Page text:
After three years of drought, Brazil's largely hydro-powered energy sector is feeling the strain, according to a report released from Standard & Poor's Ratings Services (S&P).
Hydro power accounts for 66 percent of Brazil's installed capacity and supplies 98 percent of total electricity consumption, the report said.
Prepared by director of utilities and infrastructure ratings Sergio Fuentes, the outlook report notes that at the end of January, water reservoir levels were at just 16.8 percent of capacity in the Southwest-Midwest subsystem, and only 16.4 percent in the Northeast subsystem, which provide 70 percent and 18 percent of Brazil's total reservoir capacity, respectively.
“Distribution companies are suffering the most because they're buying a relatively high level of power on the spot market, and there's a time lag for passing these costs through to end customers. As a result, distributors' EBIDTA generation has been weaker and more volatile since 2013, which has eroded credit metrics given that the central government's financial support hasn't fully covered the higher cost of distributors' power purchases,” the report reads.
In a Tuesday morning call, Fuentes said: “Spot price in Brazil should be well lower than R$100 (€31.22; $35.34) per megawatt-hour (MWh), but soared to R$260/MWh in 2013 and R$650/MWh in 2014. This is causing a liquidity problem for distribution companies.”
Fuentes said overall spot market purchase costs exceeded R$20 billion across Brazil's 64 distributors in 2014. In recent years, the Brazilian government has provided financial support to alleviate this burden, but indicated that such support will not continue in 2015.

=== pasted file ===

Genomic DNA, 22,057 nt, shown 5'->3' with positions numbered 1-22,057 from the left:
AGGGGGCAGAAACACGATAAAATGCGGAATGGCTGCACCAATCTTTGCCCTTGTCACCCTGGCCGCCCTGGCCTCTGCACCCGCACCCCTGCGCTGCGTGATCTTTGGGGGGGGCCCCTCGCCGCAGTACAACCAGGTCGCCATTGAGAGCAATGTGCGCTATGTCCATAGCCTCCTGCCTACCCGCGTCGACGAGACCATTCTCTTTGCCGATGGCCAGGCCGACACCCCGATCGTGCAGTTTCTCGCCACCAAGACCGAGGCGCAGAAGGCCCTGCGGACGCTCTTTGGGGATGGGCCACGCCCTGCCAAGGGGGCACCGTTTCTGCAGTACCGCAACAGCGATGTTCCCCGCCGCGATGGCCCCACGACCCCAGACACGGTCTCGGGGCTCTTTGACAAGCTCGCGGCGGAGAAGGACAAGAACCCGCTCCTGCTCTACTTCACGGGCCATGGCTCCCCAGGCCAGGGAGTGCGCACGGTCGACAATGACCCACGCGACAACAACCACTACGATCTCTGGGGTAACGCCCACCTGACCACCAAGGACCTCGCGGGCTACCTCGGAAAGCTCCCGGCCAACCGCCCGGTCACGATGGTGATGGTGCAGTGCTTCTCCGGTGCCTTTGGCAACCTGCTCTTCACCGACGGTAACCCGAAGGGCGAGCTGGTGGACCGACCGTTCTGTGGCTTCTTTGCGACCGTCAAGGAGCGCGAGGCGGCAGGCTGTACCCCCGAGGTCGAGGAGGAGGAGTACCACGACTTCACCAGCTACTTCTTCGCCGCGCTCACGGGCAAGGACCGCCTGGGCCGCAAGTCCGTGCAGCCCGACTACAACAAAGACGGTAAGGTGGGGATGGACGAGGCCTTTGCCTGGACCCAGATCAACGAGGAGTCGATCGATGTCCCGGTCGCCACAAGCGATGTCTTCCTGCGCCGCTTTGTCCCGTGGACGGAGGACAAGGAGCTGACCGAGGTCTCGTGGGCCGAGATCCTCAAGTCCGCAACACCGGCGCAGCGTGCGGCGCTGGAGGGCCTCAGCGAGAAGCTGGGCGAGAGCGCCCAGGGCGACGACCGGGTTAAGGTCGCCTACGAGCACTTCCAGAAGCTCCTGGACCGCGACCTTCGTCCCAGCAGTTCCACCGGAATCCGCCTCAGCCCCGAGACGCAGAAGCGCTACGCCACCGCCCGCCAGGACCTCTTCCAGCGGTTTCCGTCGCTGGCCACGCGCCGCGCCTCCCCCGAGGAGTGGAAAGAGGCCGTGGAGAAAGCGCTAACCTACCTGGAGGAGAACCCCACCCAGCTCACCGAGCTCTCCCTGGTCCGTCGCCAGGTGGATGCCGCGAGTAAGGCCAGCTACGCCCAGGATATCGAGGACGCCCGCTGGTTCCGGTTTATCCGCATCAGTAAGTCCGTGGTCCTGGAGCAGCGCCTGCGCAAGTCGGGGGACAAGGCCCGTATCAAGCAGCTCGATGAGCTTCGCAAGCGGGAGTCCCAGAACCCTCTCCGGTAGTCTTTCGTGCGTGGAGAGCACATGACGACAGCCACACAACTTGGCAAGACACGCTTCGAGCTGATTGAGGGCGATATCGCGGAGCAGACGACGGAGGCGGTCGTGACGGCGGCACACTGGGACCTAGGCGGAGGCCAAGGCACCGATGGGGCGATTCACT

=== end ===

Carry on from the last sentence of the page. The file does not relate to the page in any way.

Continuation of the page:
Instead, three new measures are being implemented to ease the burden.
First, energy sector regulator Agencia Nacional de Energia Eletrica (ANEEL) reduced the spot price cap to R$388.48/MWh from R$822/MWh in December 2014. Second, a new rate flag mechanism introduced in January brought an infusion of cash flow into the market. And, perhaps most importantly, ANEEL is expected to announce an extraordinary rate increase in the next two to three months, which would help move the spot price burden away from distributors.
If no rate increase occurs, Fuentes said the likelihood of power rationing increases.
“We believe the government will try to avoid power rationing,” Fuentes reported. “However, if rainfall between February and March is too low to push Southeast-Midwest reservoir levels back up to about 35 percent by the end of April, the chances of rationing at some point between May and November 2015 will rise significantly.”
Fuentes said power rationing could be financially positive for hydro generators that don't meet contract sales, and said transmitters are shielded from the drought's effects through a natural monopoly.
Marcello Schwarz, also a director of utilities and infrastructure ratings for S&P, said the industrial impact of the drought is minimal.
“The most vulnerable [industries] are steel producers and mining,” Schwarz said, “but still overall impact on performance will be quite limited.”
Fuentes' outlook concluded by saying S&P will not take any rating action on companies it rates in the sector until there is more clarity on the upcoming extraordinary rate increase for distributors.